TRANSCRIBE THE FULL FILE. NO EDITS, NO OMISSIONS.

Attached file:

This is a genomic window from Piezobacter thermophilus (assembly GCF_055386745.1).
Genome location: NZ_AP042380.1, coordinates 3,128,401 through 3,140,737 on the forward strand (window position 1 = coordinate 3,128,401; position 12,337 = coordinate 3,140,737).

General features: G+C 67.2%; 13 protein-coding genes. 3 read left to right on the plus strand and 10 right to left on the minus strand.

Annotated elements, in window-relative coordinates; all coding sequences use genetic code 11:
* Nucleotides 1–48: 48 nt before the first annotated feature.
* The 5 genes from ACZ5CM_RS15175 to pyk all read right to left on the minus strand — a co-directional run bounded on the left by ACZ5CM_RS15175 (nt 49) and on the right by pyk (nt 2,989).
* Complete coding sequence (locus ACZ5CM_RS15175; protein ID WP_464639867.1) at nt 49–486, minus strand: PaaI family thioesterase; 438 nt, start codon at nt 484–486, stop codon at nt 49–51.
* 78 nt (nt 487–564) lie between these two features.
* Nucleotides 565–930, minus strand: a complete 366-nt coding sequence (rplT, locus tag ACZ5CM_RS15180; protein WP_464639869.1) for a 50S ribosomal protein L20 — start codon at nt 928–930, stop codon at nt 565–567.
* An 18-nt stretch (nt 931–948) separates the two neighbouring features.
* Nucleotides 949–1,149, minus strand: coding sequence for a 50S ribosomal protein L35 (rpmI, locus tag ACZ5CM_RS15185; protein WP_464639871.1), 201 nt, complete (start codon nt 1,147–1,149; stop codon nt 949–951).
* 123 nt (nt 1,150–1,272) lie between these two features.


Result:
This is a genomic window from Piezobacter thermophilus (assembly GCF_055386745.1).
Genome location: NZ_AP042380.1, coordinates 3,128,401 through 3,140,737 on the forward strand (window position 1 = coordinate 3,128,401; position 12,337 = coordinate 3,140,737).

General features: G+C 67.2%; 13 protein-coding genes. 3 read left to right on the plus strand and 10 right to left on the minus strand.

Annotated elements, in window-relative coordinates; all coding sequences use genetic code 11:
* Nucleotides 1–48: 48 nt before the first annotated feature.
* The 5 genes from ACZ5CM_RS15175 to pyk all read right to left on the minus strand — a co-directional run bounded on the left by ACZ5CM_RS15175 (nt 49) and on the right by pyk (nt 2,989).
* Complete coding sequence (locus ACZ5CM_RS15175; protein ID WP_464639867.1) at nt 49–486, minus strand: PaaI family thioesterase; 438 nt, start codon at nt 484–486, stop codon at nt 49–51.
* 78 nt (nt 487–564) lie between these two features.
* Nucleotides 565–930, minus strand: a complete 366-nt coding sequence (rplT, locus tag ACZ5CM_RS15180; protein WP_464639869.1) for a 50S ribosomal protein L20 — start codon at nt 928–930, stop codon at nt 565–567.
* An 18-nt stretch (nt 931–948) separates the two neighbouring features.
* Nucleotides 949–1,149, minus strand: coding sequence for a 50S ribosomal protein L35 (rpmI, locus tag ACZ5CM_RS15185; protein WP_464639871.1), 201 nt, complete (start codon nt 1,147–1,149; stop codon nt 949–951).
* 123 nt (nt 1,150–1,272) lie between these two features.